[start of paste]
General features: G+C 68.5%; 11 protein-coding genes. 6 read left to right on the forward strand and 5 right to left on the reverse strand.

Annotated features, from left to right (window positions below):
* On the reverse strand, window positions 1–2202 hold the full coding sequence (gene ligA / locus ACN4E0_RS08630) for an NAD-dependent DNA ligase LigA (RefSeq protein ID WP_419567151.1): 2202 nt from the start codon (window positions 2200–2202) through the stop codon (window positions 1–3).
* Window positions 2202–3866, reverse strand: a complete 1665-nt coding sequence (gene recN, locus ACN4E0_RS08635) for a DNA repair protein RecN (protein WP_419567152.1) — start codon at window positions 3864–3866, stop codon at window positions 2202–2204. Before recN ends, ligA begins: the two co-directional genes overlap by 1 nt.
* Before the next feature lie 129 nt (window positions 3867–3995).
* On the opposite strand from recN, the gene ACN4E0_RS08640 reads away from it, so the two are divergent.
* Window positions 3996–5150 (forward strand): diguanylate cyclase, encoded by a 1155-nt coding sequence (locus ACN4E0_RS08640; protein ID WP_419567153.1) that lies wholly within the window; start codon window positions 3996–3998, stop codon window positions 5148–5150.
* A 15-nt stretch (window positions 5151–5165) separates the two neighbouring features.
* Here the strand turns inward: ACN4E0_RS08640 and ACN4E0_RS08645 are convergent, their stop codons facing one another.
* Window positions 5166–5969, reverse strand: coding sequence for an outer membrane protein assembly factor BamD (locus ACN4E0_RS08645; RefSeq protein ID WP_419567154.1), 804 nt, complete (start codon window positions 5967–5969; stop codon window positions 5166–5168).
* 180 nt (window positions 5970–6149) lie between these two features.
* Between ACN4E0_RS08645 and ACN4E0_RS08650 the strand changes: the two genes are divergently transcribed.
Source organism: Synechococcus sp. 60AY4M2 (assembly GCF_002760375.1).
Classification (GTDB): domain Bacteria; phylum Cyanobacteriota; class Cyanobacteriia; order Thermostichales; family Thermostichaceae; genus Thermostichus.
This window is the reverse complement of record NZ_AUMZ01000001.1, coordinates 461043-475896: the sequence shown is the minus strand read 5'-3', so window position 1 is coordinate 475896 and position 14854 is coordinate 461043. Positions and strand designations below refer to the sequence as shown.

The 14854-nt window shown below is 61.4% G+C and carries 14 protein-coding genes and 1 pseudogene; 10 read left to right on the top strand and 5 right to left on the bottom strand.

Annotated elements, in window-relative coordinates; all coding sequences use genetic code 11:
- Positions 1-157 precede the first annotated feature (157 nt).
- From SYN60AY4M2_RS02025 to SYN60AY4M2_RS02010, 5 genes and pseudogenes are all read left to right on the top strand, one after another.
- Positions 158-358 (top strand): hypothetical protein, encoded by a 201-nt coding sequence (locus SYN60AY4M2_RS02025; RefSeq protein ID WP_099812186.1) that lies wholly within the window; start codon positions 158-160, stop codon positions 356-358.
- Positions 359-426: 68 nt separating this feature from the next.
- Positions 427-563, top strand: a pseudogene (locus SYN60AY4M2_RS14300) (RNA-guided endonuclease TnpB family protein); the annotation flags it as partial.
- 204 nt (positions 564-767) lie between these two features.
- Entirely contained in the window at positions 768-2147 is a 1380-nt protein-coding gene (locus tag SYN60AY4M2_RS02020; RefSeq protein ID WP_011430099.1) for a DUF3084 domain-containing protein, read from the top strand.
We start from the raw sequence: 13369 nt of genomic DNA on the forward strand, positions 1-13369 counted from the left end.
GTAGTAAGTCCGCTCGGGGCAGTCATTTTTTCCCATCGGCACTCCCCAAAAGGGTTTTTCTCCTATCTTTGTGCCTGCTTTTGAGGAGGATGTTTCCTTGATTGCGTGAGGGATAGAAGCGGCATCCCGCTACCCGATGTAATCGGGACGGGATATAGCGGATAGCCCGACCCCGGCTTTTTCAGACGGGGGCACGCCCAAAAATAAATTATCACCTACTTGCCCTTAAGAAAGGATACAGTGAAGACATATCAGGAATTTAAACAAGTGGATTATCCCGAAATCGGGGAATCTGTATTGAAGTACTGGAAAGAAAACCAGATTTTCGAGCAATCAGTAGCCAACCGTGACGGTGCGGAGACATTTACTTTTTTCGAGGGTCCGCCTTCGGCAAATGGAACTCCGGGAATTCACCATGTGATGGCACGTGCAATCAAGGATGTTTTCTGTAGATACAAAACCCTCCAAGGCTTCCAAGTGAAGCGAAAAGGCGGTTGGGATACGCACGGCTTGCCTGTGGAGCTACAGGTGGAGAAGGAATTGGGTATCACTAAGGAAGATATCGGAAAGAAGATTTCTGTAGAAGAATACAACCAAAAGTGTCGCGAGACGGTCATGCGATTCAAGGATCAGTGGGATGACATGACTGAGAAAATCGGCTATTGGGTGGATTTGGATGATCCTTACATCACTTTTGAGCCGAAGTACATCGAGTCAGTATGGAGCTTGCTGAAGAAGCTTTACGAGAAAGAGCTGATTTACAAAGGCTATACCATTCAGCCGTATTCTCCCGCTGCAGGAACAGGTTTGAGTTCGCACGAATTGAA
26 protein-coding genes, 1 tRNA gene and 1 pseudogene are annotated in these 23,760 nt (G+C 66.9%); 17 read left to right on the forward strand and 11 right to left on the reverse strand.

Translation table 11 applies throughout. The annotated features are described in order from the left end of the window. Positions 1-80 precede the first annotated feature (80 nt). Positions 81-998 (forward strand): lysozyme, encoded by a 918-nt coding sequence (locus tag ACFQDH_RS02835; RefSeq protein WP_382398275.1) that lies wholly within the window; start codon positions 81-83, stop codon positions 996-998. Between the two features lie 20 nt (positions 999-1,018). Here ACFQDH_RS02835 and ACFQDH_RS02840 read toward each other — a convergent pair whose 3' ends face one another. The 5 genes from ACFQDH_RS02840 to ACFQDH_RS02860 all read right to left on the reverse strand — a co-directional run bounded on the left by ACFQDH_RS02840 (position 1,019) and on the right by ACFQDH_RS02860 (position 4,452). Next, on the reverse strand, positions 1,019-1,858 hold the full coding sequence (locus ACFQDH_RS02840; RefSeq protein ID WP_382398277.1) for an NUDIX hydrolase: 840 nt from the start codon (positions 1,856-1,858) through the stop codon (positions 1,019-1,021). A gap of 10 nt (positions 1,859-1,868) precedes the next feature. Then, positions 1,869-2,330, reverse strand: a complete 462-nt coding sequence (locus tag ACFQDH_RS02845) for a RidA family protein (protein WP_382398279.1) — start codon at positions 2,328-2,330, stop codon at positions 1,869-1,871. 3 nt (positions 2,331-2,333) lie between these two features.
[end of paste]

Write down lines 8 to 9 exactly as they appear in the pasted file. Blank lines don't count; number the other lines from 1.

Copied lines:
* A 15-nt stretch (window positions 5151–5165) separates the two neighbouring features.
* Here the strand turns inward: ACN4E0_RS08640 and ACN4E0_RS08645 are convergent, their stop codons facing one another.